From press release from N.C. Department of Health and Human Services, shared Oct. 1:

RALEIGH – The N.C. Department of Health and Human Services is assisting the Centers for Disease Control and Prevention (CDC) in investigating a meningitis outbreak involving patients treated with spinal steroid injections at outpatient surgical centers and pain management clinics. One patient has been identified in North Carolina and 11 more, including two patients that have died, have been identified from one clinic in Tennessee.

The form of meningitis in these patients is suspected to be Aspergillus, a fungal infection. It is not transmitted from person to person and the source for the outbreak is not yet known. DHHS’ Division of Public Health is working with outpatient facilities to contact all North Carolina patients who received epidural steroid injections since July 1, 2012 using the same medication used in the Tennessee clinic.

“Meningitis is a very serious illness that can have tragic consequences,” said State Health Director Laura Gerald. “We are working diligently to determine the cause of the infections and prevent additional cases. In the meantime, we strongly encourage anyone who has had this type of procedure since July 1st that may be experiencing symptoms, however mild, to talk with their doctor or other health care provider right away.”

Symptoms of meningitis may appear gradually and include:

  • headache, especially one that worsens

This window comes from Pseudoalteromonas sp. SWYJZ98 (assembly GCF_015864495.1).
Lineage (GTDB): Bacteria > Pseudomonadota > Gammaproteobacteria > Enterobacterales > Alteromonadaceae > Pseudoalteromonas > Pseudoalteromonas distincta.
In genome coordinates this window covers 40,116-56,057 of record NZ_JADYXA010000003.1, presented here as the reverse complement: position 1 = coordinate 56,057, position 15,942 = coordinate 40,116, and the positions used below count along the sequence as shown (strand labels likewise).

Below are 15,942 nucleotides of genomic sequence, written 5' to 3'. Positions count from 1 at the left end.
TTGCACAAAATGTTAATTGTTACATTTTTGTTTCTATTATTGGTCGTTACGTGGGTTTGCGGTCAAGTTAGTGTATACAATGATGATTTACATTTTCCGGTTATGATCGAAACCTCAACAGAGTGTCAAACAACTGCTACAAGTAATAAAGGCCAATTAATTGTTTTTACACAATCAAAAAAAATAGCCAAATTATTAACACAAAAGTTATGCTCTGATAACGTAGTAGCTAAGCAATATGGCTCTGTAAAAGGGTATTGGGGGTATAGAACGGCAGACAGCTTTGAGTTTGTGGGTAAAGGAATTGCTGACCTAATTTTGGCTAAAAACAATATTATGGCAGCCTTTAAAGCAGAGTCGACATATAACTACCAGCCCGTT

• nausea, vomiting
  • sensitivity to light
  • fever
  • stiff neck
  • changes in mental status and confusion

There are many different types of meningitis, a general term for an infection or inflammation of the lining of the brain and the spinal cord. The patients in this investigation were found to have negative results for the most common types of bacterial meningitis.

Epidural steroid injections are a common treatment for inflammation associated with low back pain, leg pain, neck pain, or neck related arm pain and are typically given on an outpatient basis. The circumstances of this outbreak suggest a possible contamination of one of the steroid injection products, and this product has been voluntarily recalled. Other possible causes associated with the outpatient procedures are also being investigated.

For more information on meningitis and symptoms, visit

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Jon Elliston is the lead contributing open government reporter at Carolina Public Press. Contact him at

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